The Everett Link Extension will add 16 miles of light rail and six new stations connecting Snohomish County residents to the regional light rail network. (Sound Transit)

The Everett Link Extension will add 16 miles of light rail and six new stations connecting Snohomish County residents to the regional light rail network. (Sound Transit)

Elected leaders narrow options for Everett light rail stations, tracks

The Sound Transit group agreed to stop studying nine station alternatives, but disagreed over some preferred locations.

EVERETT — Elected leaders helping steer decisions for Sound Transit light rail from Lynnwood to Everett have narrowed the options for stations and track routes to study.

Off the table are nine potential station alternatives, four locations for an operations and maintenance facility and two alignment options.

But there’s some disagreement about the best locations for many of the stations, including the Southwest Everett Industrial Center near Boeing and Paine Field.

“It’s exciting to be at the point where we’re narrowing the options a little bit,” Everett Mayor Cassie Franklin said at the elected leadership group’s video conference Tuesday.

When the special district’s voters approved the then-$54 billion tax-and-build measure ST3 in 2016, they backed general station areas and line alignment.

Everett light rail is expected to reach the Boeing and Paine Field area in 2037, later and more expensive than originally envisioned. Without a $602 million funding gap resolved, it won’t get to Everett Station until 2041.

Now Sound Transit staff, a community advisory group and an elected leadership group are evaluating specifics for Everett Link’s 16 miles, six stations, a provisional station and an enormous operations and maintenance facility.

Eventually those groups will make official recommendations to the Sound Transit board, which years from now will decide where the stations go.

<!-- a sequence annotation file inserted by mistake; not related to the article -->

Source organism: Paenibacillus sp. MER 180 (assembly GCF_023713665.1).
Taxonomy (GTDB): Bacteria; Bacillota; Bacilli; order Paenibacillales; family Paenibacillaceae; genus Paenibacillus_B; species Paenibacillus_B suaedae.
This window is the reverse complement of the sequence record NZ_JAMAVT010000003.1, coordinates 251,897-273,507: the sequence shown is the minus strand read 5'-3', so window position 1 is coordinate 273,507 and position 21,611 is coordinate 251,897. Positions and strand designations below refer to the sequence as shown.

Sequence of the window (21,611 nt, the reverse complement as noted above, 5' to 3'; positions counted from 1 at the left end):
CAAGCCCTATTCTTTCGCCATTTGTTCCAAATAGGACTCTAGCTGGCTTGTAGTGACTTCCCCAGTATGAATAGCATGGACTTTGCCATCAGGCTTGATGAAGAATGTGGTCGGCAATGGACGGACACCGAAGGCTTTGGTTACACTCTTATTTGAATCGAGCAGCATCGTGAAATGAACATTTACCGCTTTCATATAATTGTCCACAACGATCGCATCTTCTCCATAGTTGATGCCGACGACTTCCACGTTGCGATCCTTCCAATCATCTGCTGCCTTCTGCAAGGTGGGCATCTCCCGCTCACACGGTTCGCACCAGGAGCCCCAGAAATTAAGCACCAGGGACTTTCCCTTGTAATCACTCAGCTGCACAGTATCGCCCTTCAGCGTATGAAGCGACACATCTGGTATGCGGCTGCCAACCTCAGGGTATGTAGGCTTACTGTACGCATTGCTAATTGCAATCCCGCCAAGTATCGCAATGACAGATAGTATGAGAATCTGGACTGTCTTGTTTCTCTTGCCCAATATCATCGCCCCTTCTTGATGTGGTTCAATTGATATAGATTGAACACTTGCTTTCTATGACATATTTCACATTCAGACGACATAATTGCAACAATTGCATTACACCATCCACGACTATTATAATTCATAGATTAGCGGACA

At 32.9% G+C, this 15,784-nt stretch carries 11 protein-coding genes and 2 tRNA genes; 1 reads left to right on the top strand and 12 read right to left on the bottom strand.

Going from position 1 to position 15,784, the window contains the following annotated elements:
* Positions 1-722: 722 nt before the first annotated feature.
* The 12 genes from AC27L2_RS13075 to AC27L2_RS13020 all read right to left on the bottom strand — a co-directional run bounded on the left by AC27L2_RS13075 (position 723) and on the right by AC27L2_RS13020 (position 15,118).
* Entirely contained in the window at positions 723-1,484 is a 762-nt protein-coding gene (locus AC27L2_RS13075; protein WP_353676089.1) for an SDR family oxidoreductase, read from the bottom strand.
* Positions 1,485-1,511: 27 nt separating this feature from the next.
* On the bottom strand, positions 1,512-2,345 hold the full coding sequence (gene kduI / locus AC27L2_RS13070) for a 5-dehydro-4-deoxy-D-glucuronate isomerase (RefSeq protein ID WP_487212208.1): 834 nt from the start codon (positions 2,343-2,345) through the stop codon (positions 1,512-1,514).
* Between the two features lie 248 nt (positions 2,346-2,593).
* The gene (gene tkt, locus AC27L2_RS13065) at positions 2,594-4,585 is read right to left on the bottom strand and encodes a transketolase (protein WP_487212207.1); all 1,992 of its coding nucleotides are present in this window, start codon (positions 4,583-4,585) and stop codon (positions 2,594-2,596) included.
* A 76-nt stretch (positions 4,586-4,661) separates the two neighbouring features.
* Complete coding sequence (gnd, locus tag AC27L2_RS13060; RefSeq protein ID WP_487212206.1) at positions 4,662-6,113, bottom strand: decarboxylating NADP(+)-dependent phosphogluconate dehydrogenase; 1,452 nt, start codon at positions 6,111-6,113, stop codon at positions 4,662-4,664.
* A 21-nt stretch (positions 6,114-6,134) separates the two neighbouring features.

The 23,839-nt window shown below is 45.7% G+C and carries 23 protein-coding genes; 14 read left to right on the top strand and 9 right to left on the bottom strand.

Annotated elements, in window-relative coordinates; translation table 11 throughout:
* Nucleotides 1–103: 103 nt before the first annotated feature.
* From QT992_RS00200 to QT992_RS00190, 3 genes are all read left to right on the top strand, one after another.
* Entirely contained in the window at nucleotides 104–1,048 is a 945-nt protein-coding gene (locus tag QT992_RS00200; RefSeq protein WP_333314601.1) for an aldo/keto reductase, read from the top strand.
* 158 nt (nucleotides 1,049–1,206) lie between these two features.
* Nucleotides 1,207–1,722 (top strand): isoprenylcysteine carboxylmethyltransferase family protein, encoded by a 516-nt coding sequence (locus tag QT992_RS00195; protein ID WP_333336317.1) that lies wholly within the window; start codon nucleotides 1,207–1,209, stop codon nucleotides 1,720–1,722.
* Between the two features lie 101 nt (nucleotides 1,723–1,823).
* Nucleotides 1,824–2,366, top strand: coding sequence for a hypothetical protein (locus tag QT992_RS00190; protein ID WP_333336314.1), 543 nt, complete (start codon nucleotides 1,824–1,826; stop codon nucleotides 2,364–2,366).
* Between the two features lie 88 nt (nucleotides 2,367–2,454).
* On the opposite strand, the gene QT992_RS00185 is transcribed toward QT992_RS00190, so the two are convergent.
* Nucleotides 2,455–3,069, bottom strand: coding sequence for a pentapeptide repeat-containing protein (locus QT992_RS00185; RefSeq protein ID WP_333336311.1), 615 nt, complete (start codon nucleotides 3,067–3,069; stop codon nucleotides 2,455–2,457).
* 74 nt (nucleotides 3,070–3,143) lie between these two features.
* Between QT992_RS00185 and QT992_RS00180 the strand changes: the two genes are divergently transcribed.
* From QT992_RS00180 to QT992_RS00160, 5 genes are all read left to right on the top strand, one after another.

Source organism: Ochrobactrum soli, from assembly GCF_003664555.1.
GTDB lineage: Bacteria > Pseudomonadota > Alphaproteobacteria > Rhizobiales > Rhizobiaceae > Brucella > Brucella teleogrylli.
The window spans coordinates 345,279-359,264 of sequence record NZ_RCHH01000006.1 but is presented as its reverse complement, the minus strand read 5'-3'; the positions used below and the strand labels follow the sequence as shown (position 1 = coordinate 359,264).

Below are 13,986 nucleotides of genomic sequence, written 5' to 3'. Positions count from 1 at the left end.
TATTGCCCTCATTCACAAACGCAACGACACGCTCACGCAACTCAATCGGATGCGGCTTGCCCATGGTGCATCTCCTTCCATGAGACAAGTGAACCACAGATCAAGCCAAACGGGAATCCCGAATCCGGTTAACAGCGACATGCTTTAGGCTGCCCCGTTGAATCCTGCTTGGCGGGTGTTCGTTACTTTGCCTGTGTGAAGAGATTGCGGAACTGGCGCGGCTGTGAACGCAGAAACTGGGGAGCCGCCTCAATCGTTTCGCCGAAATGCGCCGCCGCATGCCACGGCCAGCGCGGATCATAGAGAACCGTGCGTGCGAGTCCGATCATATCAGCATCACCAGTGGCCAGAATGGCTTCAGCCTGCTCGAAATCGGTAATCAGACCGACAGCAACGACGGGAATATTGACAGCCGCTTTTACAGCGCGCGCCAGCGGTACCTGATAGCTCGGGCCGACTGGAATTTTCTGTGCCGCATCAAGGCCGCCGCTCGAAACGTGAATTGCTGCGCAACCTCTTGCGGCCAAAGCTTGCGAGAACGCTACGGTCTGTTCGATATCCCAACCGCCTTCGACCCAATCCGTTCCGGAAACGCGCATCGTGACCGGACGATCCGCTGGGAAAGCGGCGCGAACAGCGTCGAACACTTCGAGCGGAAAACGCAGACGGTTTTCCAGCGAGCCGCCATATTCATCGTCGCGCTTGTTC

Elected officials for Everett, Lynnwood and Snohomish County already weighed in on their preferences for stations in their jurisdictions. Some differ from what Sound Transit proposes as its representative alignment.

Snohomish County supported the Ash Way station on the east side of I-5 near 164th Street SW. Sound Transit’s representative rail alignment is at the existing park and ride, west of I-5.

Snohomish County Executive Dave Somers said his staff still prefers a station east of I-5. It is closer to the Interurban Trail and could lower some costs if the park and ride isn’t demolished to build a station there.

Franklin, Somers and Lynnwood Mayor Christine Frizzell also are on the Sound Transit board.

The county and state are working on plans to ease congestion on 164th Street SW across the freeway, especially for transit. That could spur more dense housing construction in that area similar to what has gone up near the Ash Way Park and Ride.

“We recognize the station and alignment areas are amazing opportunities for us in the county to locate growth,” Somers said.

The SW Everett Industrial Center Station area has four route alternatives and three station alternatives. (Sound Transit)

The SW Everett Industrial Center Station area has four route alternatives and three station alternatives. (Sound Transit)

The elected group supported further studying one option east of Ash Way and one west.

Another station they initially differed on — before agreeing to study all three alternatives — is for the Southwest Industrial Everett Center.

One option is just north of Paine Field on Airport Road. Another is north of Kasch Park Road. Sound Transit’s representative project is between Highway 526 and Casino Road, southwest of the interchange with Seaway Boulevard.